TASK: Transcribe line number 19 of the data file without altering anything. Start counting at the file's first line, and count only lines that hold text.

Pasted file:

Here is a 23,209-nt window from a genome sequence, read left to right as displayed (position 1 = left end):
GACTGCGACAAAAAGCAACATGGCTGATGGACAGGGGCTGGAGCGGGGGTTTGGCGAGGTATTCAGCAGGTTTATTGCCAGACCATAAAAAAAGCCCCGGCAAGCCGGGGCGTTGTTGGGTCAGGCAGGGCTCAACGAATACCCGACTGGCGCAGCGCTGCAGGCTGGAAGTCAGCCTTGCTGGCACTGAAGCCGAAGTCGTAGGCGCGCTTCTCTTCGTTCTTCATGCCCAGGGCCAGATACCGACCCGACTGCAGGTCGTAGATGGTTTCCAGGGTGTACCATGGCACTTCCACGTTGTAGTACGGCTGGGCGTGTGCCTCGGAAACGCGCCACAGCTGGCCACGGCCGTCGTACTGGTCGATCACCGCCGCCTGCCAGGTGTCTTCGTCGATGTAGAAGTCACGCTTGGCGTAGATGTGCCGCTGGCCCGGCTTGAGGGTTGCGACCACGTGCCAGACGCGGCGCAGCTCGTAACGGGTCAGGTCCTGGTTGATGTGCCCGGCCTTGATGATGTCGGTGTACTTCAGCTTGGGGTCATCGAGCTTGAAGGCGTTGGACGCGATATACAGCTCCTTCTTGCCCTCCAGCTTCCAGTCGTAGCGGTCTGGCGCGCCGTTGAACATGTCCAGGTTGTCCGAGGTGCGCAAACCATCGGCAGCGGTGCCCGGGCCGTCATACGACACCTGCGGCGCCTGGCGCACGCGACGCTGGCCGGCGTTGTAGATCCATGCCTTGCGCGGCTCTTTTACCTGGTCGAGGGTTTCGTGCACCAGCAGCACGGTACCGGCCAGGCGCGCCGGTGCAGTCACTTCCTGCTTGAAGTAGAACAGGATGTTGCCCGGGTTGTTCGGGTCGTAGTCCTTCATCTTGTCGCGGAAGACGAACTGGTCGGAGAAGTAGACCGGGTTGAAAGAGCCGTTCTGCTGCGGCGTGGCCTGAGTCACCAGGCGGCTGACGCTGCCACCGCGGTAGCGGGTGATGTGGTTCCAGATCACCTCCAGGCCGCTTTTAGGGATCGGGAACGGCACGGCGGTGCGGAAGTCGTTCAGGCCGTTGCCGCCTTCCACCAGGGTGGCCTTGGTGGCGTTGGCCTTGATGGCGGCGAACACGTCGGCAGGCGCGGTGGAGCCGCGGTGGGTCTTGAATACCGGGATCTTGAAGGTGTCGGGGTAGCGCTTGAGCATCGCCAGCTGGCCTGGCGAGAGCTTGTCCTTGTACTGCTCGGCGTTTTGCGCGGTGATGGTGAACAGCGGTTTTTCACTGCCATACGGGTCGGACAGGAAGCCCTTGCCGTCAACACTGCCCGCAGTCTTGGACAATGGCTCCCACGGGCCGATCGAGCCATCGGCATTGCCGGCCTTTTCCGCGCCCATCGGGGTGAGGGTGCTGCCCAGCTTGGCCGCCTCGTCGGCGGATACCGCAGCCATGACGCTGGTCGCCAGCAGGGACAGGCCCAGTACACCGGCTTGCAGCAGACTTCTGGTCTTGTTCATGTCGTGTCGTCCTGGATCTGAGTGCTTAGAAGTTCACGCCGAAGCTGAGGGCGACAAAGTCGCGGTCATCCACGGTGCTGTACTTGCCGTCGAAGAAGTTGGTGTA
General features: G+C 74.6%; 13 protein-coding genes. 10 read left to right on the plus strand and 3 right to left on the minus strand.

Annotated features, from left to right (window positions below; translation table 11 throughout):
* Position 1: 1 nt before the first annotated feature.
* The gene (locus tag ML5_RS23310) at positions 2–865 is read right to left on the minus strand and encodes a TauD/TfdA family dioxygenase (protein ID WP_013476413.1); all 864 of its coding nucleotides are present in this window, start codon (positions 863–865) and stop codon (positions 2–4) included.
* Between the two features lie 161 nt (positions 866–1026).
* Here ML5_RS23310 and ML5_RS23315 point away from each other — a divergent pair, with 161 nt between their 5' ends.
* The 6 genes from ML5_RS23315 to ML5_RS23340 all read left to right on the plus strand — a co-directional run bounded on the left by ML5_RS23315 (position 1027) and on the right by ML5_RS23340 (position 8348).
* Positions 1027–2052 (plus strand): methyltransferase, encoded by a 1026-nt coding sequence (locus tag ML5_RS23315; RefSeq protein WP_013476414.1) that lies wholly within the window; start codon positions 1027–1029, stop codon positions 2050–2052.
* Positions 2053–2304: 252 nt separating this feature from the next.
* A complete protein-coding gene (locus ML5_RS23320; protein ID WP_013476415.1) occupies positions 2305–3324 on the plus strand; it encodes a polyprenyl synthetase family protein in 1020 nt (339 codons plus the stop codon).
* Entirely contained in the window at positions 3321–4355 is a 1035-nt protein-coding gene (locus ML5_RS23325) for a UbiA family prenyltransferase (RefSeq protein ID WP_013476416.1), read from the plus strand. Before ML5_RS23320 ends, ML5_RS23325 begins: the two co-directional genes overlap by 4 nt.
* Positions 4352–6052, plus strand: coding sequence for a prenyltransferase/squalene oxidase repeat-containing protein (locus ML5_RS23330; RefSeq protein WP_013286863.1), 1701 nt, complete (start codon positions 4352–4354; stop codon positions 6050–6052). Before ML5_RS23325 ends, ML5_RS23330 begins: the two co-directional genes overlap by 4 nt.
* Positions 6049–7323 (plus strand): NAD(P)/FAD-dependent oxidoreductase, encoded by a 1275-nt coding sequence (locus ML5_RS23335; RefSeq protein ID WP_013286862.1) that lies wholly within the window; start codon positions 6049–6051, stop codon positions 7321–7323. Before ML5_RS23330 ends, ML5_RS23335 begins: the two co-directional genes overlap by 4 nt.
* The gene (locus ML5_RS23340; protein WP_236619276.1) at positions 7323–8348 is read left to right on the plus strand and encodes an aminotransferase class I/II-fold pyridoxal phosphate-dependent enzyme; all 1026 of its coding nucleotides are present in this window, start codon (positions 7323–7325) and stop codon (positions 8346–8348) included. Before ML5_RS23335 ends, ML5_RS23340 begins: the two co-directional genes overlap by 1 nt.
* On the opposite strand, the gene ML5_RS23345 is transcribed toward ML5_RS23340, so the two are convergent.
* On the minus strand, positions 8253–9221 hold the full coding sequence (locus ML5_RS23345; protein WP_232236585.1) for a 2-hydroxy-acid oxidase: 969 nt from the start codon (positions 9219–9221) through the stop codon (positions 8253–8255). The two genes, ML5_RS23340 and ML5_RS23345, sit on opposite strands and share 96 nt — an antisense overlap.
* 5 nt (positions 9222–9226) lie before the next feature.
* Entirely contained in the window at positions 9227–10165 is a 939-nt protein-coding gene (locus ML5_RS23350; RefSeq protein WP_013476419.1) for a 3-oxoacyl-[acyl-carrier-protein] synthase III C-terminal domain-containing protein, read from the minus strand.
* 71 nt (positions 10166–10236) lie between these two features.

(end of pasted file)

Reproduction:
* 5 nt (positions 9222–9226) lie before the next feature.